Imagine this — there are two nets and about 15 batsmen are queuing up for a few throw downs. Quite chaotic, you might think.
But, before you wonder which competition or coaching session I am referring to, let me clear the air. That was, in fact, the scene at the nets every morning during our T20 tournament.
The four North Zone teams were playing their matches at two adjacent grounds at the same venue and were sharing all the facilities — right from the dining area to the lavatories — among them.
Only the dressing rooms were not shared as makeshift ‘dressing rooms’ (basically covered seating area) were put up for both teams.
The scenes at the nets were quite interesting, both on the eve of the match, and every morning. Firstly, batsmen were not allowed to use spikes while batting for the fear of ruining the surface. A situation that made you wonder whether the same batsmen wouldn’t be allowed to wear spikes during the match.
Then, since there were only two nets to accommodate players from four teams, none of the batsmen got more than a few balls for throw downs, hardly the ideal preparation for a match.
Yet, a set up like this definitely helped in building up the camaraderie between players from different states. Sharing the same net for throw downs meant that a bowler from Punjab was often bowling to a player from Delhi or Haryana, along with bowling to a batsman from his own side.
I wouldn’t blame you if you are wondering why the batsmen didn't have a hit in an open area. Why were they crammed in just two nets?
The early morning dew makes the outfield quite wet. And, of course, bats tend to get spoiled if played with a wet ball.
Don’t get me wrong here, I'm not blaming the hosts. After all, there's only so much they can do. The infrastructure is not meant to accommodate so many cricketers together.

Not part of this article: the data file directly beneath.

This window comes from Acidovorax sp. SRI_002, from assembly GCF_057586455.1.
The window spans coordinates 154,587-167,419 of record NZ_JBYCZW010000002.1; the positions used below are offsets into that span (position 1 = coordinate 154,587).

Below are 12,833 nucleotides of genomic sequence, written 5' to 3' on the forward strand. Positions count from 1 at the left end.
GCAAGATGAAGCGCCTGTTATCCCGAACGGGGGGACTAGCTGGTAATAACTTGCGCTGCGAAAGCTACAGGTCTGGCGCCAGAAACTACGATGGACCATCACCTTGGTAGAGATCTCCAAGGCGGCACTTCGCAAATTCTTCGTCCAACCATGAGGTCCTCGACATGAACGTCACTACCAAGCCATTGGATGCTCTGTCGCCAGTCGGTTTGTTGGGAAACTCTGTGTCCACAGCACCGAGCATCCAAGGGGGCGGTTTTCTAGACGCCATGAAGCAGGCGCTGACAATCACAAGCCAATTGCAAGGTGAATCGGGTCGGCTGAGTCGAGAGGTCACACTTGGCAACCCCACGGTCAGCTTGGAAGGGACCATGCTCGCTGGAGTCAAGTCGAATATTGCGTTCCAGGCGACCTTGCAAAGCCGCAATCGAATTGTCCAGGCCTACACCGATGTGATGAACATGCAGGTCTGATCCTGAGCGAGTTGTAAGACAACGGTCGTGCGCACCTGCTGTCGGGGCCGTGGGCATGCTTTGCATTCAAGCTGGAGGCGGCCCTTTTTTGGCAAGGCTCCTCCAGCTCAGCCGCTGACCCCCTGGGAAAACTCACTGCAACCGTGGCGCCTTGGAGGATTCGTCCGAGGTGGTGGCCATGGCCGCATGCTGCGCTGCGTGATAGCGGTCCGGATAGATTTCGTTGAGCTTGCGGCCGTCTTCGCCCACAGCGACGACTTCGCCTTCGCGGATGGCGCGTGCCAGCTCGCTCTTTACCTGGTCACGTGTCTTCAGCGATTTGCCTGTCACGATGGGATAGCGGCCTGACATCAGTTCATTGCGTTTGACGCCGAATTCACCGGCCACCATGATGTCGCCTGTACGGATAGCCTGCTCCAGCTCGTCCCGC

Then, there were 5 matches for every state in 6 days. At times, the team that played the game in the afternoon, which finished at 5pm, was back at the ground at 8.30 the following morning for their next game, which started at 10.
The teams that had back-to-back morning matches did have it easy, but only just.
The morning match would finish at 1pm, with their next match scheduled for 10am the following day, giving a player less than 24 hours to rest and recover. Also, while we all realise that a T20 game doesn’t require as much effort as an ODI. But then why don’t we see T20 tournaments around the world getting over in a week?
Another problem, along with the high fatigue levels, which perhaps lead to injuries, is the very little time to recover.
A loss, which should hurt, is suddenly not that bitter, while a win isn't all that sweet either!
After all, with the next game less than 24 hours away, how long can you mull over a loss or celebrate a win?
Nevertheless, I’m tempted to call this T20 tournament a ‘carnival’ — not because it lacked any seriousness, but for the environment it created.
90 players from 6 states assembled every day, ate together, shared stories and renewed friendships. One rarely gets an opportunity like this.